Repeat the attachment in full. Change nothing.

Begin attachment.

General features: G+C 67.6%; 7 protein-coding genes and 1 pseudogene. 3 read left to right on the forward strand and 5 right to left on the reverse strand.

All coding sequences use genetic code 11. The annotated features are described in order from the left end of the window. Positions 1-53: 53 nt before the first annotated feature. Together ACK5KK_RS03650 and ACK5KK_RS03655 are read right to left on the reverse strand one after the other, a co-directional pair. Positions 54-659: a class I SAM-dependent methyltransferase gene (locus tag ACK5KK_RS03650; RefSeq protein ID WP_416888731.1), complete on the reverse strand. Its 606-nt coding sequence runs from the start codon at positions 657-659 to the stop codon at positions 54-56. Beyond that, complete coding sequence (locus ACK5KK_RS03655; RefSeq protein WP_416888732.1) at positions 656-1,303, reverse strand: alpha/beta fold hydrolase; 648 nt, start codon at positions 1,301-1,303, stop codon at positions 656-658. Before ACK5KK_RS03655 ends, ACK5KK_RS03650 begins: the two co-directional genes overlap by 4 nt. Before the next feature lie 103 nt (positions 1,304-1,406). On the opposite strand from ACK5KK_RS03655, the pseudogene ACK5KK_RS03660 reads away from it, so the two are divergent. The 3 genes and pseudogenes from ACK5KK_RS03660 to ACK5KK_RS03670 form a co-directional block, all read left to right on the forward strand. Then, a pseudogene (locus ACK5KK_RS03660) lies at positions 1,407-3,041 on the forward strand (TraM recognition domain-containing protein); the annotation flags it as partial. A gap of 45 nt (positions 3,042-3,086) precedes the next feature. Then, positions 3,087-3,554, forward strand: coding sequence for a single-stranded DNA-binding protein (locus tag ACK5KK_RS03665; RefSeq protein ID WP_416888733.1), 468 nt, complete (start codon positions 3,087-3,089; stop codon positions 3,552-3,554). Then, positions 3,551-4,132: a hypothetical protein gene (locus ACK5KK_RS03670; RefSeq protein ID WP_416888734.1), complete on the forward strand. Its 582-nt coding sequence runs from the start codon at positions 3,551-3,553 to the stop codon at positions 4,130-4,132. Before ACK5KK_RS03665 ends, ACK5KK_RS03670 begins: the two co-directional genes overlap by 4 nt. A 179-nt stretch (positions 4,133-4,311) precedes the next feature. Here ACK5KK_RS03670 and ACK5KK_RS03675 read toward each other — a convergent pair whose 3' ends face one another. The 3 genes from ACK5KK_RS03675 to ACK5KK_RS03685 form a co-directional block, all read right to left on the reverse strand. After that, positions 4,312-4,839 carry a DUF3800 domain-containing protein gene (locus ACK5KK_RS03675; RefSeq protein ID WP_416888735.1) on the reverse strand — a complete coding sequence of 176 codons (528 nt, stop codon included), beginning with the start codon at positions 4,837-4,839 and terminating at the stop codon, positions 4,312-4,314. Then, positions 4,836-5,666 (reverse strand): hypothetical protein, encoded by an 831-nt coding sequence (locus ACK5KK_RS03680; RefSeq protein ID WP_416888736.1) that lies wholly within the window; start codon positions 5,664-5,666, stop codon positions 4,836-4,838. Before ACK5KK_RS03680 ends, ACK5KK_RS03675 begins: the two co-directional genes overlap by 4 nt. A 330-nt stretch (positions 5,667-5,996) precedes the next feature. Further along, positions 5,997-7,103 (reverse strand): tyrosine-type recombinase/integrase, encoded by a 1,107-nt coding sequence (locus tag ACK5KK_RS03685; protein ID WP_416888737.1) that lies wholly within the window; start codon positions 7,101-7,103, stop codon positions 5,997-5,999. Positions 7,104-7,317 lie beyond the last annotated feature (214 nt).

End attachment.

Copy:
General features: G+C 67.6%; 7 protein-coding genes and 1 pseudogene. 3 read left to right on the forward strand and 5 right to left on the reverse strand.

All coding sequences use genetic code 11. The annotated features are described in order from the left end of the window. Positions 1-53: 53 nt before the first annotated feature. Together ACK5KK_RS03650 and ACK5KK_RS03655 are read right to left on the reverse strand one after the other, a co-directional pair. Positions 54-659: a class I SAM-dependent methyltransferase gene (locus tag ACK5KK_RS03650; RefSeq protein ID WP_416888731.1), complete on the reverse strand. Its 606-nt coding sequence runs from the start codon at positions 657-659 to the stop codon at positions 54-56. Beyond that, complete coding sequence (locus ACK5KK_RS03655; RefSeq protein WP_416888732.1) at positions 656-1,303, reverse strand: alpha/beta fold hydrolase; 648 nt, start codon at positions 1,301-1,303, stop codon at positions 656-658. Before ACK5KK_RS03655 ends, ACK5KK_RS03650 begins: the two co-directional genes overlap by 4 nt. Before the next feature lie 103 nt (positions 1,304-1,406). On the opposite strand from ACK5KK_RS03655, the pseudogene ACK5KK_RS03660 reads away from it, so the two are divergent. The 3 genes and pseudogenes from ACK5KK_RS03660 to ACK5KK_RS03670 form a co-directional block, all read left to right on the forward strand. Then, a pseudogene (locus ACK5KK_RS03660) lies at positions 1,407-3,041 on the forward strand (TraM recognition domain-containing protein); the annotation flags it as partial. A gap of 45 nt (positions 3,042-3,086) precedes the next feature. Then, positions 3,087-3,554, forward strand: coding sequence for a single-stranded DNA-binding protein (locus tag ACK5KK_RS03665; RefSeq protein ID WP_416888733.1), 468 nt, complete (start codon positions 3,087-3,089; stop codon positions 3,552-3,554). Then, positions 3,551-4,132: a hypothetical protein gene (locus ACK5KK_RS03670; RefSeq protein ID WP_416888734.1), complete on the forward strand. Its 582-nt coding sequence runs from the start codon at positions 3,551-3,553 to the stop codon at positions 4,130-4,132. Before ACK5KK_RS03665 ends, ACK5KK_RS03670 begins: the two co-directional genes overlap by 4 nt. A 179-nt stretch (positions 4,133-4,311) precedes the next feature. Here ACK5KK_RS03670 and ACK5KK_RS03675 read toward each other — a convergent pair whose 3' ends face one another. The 3 genes from ACK5KK_RS03675 to ACK5KK_RS03685 form a co-directional block, all read right to left on the reverse strand. After that, positions 4,312-4,839 carry a DUF3800 domain-containing protein gene (locus ACK5KK_RS03675; RefSeq protein ID WP_416888735.1) on the reverse strand — a complete coding sequence of 176 codons (528 nt, stop codon included), beginning with the start codon at positions 4,837-4,839 and terminating at the stop codon, positions 4,312-4,314. Then, positions 4,836-5,666 (reverse strand): hypothetical protein, encoded by an 831-nt coding sequence (locus ACK5KK_RS03680; RefSeq protein ID WP_416888736.1) that lies wholly within the window; start codon positions 5,664-5,666, stop codon positions 4,836-4,838. Before ACK5KK_RS03680 ends, ACK5KK_RS03675 begins: the two co-directional genes overlap by 4 nt. A 330-nt stretch (positions 5,667-5,996) precedes the next feature. Further along, positions 5,997-7,103 (reverse strand): tyrosine-type recombinase/integrase, encoded by a 1,107-nt coding sequence (locus tag ACK5KK_RS03685; protein ID WP_416888737.1) that lies wholly within the window; start codon positions 7,101-7,103, stop codon positions 5,997-5,999. Positions 7,104-7,317 lie beyond the last annotated feature (214 nt).